Vinyl rolled down her sleeves despite the heat and stared outside at the frozen street.
Though the window was all fogged up, she could still make out the features of the pedestrians walking by. Some had hollow faces and some were fat with opulence. Others were tall with noses peeking out from behind thick scarves. Though they wouldn’t meet her gaze, she could feel them watching her out of the corners of their eyes as they passed by. The girl in the coffee shop clutching her phone. Perhaps waiting for a date, or an interview. Maybe lost in thought, maybe not. She was something else to every single one of them. It frightened her that so many different kinds of people could even exist at all.
Behind the crowd, a bus rolled around the corner and cut off traffic in the opposite lane. As it jolted to a stop, an espresso machine hissed behind the counter. A barista called someone’s name. Coins rattled in the tip jar. Vinyl gripped her forearm and checked her phone again. The text she had expected to come two minutes ago had not. Maybe everything was fine. Maybe not.
She turned the phone over in her hand and looked outside again, past the glass and into the oncoming crowd. As she scanned their faces she imagined what the street corner must have looked like tens of millions of years ago. Cold. Quiet. Waiting.
As the minutes went by, she picked up a conversation behind her. A boy and a girl just a year or two younger than herself argued in hushed whispers--just not hushed enough.
“I haven’t been feeling this relationship,” she said. “Part of this is my fault--”
“You haven’t been feeling it?” the boy replied defensively. “How long have you not been feeling it?”
“Since summer. We’re just growing apart. That’s what people do. They grow.” Vinyl sipped her tea as the girl continued, “Part of this is my fault for not telling you. But you don’t talk to me anymore.”
“I’m talking with you right now. I’ve done everything I can for you--”
The barista shouted out a name and a drink order. Coins rattled in the tip jar. “I know, but it’s not enough for me. You’ve made all my friends green with envy, but I don’t feel like your heart’s really in it. I want you to talk to me.”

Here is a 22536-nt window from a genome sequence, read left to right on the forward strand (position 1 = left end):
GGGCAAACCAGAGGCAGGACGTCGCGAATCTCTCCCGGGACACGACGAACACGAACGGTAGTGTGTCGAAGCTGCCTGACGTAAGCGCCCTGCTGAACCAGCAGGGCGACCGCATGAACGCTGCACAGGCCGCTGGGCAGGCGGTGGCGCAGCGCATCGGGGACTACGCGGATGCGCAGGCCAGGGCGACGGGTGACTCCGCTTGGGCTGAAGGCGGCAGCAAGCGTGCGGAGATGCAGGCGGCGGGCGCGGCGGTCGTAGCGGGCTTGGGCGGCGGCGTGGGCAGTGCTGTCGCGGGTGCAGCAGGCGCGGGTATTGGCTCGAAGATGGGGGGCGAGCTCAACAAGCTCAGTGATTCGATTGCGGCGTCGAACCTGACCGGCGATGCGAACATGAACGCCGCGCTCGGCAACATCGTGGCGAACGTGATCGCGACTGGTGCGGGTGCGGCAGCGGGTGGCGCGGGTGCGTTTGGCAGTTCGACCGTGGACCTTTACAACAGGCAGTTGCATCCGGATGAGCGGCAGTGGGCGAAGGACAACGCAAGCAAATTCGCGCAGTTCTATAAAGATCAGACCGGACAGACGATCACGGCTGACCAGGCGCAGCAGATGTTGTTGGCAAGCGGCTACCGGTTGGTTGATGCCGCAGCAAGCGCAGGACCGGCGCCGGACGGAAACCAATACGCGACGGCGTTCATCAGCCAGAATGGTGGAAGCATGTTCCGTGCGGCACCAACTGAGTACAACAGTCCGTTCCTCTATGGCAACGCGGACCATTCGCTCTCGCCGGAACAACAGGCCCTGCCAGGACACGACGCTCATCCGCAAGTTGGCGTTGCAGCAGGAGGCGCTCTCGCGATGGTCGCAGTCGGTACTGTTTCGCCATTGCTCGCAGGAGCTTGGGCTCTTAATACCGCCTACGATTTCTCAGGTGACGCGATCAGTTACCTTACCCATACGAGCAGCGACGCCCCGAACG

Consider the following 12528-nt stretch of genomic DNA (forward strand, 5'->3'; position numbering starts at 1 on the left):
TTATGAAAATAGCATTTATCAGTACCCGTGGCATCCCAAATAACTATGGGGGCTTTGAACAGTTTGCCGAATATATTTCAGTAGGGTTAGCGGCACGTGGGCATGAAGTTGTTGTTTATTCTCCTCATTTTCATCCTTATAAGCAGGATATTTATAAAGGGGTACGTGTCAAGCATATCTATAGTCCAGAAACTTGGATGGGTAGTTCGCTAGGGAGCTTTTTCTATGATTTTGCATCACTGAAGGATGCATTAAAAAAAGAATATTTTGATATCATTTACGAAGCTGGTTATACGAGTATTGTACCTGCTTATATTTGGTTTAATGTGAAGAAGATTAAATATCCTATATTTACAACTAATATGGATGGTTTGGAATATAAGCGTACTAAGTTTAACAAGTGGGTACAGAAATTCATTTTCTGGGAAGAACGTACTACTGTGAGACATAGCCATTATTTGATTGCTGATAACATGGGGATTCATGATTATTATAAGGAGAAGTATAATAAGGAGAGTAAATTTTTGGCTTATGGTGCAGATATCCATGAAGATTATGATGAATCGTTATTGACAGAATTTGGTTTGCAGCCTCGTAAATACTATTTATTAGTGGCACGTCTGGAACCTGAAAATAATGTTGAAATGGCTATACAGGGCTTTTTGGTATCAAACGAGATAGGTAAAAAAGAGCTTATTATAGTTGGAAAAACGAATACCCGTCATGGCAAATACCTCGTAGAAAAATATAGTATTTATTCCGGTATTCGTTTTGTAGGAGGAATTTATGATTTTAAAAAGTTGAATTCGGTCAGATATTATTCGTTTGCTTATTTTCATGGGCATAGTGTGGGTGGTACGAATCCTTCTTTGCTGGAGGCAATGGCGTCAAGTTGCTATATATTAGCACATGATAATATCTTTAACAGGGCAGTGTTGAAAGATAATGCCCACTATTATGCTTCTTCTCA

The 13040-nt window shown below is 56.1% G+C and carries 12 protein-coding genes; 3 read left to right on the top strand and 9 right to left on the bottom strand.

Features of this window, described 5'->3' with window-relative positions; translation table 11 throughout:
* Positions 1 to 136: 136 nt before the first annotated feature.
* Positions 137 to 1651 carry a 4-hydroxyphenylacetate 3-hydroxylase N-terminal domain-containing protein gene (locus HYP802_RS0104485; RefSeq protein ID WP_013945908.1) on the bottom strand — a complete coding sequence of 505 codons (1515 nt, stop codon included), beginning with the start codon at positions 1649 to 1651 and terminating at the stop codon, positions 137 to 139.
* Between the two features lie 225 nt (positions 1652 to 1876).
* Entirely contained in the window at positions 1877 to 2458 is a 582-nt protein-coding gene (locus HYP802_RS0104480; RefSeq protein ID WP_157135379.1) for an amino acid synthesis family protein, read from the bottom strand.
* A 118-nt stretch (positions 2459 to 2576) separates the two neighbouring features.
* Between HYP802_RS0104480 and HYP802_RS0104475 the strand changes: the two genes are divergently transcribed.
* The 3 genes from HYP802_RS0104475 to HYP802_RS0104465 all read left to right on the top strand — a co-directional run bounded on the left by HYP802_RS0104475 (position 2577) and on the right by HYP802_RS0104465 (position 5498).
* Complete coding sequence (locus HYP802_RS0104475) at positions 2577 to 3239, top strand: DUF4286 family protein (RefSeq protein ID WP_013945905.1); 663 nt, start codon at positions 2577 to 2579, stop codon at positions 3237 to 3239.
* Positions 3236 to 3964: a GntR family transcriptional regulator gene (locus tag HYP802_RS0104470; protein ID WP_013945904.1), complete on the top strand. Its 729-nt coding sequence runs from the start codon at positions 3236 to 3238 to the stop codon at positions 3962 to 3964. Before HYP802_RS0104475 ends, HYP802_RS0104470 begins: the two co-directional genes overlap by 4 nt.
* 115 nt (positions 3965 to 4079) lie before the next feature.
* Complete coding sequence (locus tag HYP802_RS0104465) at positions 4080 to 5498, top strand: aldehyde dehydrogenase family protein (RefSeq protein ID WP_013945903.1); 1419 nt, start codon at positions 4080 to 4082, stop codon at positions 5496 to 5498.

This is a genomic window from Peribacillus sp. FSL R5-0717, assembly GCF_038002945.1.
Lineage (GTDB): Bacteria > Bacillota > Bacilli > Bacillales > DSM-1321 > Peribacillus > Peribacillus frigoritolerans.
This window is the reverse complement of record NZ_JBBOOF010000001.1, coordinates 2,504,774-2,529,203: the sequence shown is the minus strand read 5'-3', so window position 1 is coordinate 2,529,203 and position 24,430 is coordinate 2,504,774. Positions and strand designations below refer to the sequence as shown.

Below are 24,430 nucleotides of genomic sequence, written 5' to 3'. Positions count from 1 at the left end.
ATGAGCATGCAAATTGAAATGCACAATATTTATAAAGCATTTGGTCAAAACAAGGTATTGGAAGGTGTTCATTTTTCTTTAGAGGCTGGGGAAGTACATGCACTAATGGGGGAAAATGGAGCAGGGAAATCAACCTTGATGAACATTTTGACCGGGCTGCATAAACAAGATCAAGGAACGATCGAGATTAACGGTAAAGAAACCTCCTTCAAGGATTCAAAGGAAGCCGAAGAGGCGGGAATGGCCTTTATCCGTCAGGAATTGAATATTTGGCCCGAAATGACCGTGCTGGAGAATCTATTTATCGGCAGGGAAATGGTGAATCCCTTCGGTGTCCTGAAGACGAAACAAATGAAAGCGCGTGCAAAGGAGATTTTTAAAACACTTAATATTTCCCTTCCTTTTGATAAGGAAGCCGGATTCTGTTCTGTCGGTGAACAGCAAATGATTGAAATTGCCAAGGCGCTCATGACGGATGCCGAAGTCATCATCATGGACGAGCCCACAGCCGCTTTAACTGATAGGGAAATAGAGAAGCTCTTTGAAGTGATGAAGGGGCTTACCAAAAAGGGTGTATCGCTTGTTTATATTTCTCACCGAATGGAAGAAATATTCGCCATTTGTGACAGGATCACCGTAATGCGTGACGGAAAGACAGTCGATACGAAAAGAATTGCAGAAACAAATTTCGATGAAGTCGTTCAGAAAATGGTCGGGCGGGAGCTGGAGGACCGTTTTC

“Well then, let’s talk!” A few customers cast weird glances their way. The boy exhaled sharply and pressed his cup against his lips. “We’re here now,” he mumbled. “Let’s talk.”
“Ok,” the girl said. “Let’s talk.”
As they whispered, Vinyl noticed another bus lumbering down the street. The destination sign read Ohio/Illinois. She sat up in her chair as the argument behind her intensified.
“You’re so secretive,” the girl said. “Why won’t you share what you’re doing with me?”
“I thought it would bore you,” he replied. “It would bore you. Do you want me to tell you how my drive here was?”
“Yes! That’s what I want. I want you to share with me.”
The bus hissed faintly as it rolled to a stop. Vinyl wrapped her fingers around the collar of her jacket and waited.
“Alright, I’ll tell you. It was cold, my heater doesn’t work, and I hit two red lights and six green ones. Do you feel like our relationship is saved now?”
The door slid open. Hollow faces and fat bodies and long scarves came rushing out. Dirty frozen snow shone the same color as the bus windows.
“I thought everything was fine,” the boy said. “I thought you and I were fine. Why didn’t you tell me?”
The boy’s phone went off right as Octavia stepped off the bus. The static pedestrian figures parted around her to frantic belltones. Vinyl felt an electric charge run through her, like circuits lighting up in the chair beneath her. In an instant she was up, swinging her backpack over her shoulder, slamming the rest of her tea in one gulp, crying out as her tongue went numb from the heat, and rushing out the door. Just before the coffee shop door swung shut behind her she heard the girl sitting behind her yell, “Who’s Gilda?”
Winter hit her the instant she walked out the door. Even with her eyes watering up she could pick out Octavia from the crowd. Her tall coat collar hid the delicate curve of her neck. The cello case she carried on her back framed her natural curvature. Pale wood laid over maple ribs. Hair pulled back like strings over the top of a fingerboard. Belt buckle like a bridge. Black shoes tapping the ground in soft, convincing strokes like an endpin being placed against a stage. Ready to be played.
“Octavia!” Vinyl shouted. “Octavia, hey! Wait up!”
“Vinyl?” Octavia stopped. She clutched her coffee cup close to her chest. “What are you doing here? I didn’t think you’d be up before noon.”
How her voice resonated! Vinyl loved the feel of her voice. Octavia was no operatic wonder--no, she was far better. She was the whole damn symphony.
“Let’s move in together,” Vinyl blurted out. “Tonight. I’ve already got all my things packed.”
“What?” Octavia looked around. Perhaps she expected something else. One hand on the coffee cup, the other grasping a cello strap.
“I said, let’s move in together.” Vinyl took another step forward. “I’ll sell my apartment. It’s a dump, Octavia, but it’s a dump I can get some good money for. Between our two incomes, we’ll be more than okay.”
"Vinyl, please." Octavia's tone turned dry and cracked. She looked around again. Vinyl wasn’t sure why--everyone just kept on walking anyway. "Are you okay?"
"What? Yeah, I'm fine." Vinyl realized there were tears running down her cheeks, clinging to her jaw and rubbing off on her collar pleat. She wiped her face frantically with her sleeve and tried to reassure Octavia. “It’s the weather, it messes with my eyes. You know that. Look, I know moving in together is a big deal, but I really think now’s the time.”